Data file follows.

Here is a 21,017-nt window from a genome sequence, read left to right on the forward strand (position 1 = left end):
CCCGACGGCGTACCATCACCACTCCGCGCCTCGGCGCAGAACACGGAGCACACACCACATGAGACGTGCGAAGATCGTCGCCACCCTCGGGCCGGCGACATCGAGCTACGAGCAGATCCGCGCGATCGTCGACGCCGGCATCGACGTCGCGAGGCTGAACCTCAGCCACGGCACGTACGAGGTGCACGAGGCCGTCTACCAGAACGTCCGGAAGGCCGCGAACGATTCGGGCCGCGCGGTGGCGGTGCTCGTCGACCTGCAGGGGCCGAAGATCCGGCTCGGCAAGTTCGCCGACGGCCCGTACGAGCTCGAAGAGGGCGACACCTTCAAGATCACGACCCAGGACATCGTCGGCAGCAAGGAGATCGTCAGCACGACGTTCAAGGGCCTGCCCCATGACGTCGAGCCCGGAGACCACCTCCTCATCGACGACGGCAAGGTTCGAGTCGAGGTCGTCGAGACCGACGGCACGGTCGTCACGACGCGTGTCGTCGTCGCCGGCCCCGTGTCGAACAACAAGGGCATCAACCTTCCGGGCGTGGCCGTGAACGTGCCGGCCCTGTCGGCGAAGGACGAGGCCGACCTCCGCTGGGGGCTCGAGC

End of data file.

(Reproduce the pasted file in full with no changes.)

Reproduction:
Here is a 21,017-nt window from a genome sequence, read left to right on the forward strand (position 1 = left end):
CCCGACGGCGTACCATCACCACTCCGCGCCTCGGCGCAGAACACGGAGCACACACCACATGAGACGTGCGAAGATCGTCGCCACCCTCGGGCCGGCGACATCGAGCTACGAGCAGATCCGCGCGATCGTCGACGCCGGCATCGACGTCGCGAGGCTGAACCTCAGCCACGGCACGTACGAGGTGCACGAGGCCGTCTACCAGAACGTCCGGAAGGCCGCGAACGATTCGGGCCGCGCGGTGGCGGTGCTCGTCGACCTGCAGGGGCCGAAGATCCGGCTCGGCAAGTTCGCCGACGGCCCGTACGAGCTCGAAGAGGGCGACACCTTCAAGATCACGACCCAGGACATCGTCGGCAGCAAGGAGATCGTCAGCACGACGTTCAAGGGCCTGCCCCATGACGTCGAGCCCGGAGACCACCTCCTCATCGACGACGGCAAGGTTCGAGTCGAGGTCGTCGAGACCGACGGCACGGTCGTCACGACGCGTGTCGTCGTCGCCGGCCCCGTGTCGAACAACAAGGGCATCAACCTTCCGGGCGTGGCCGTGAACGTGCCGGCCCTGTCGGCGAAGGACGAGGCCGACCTCCGCTGGGGGCTCGAGC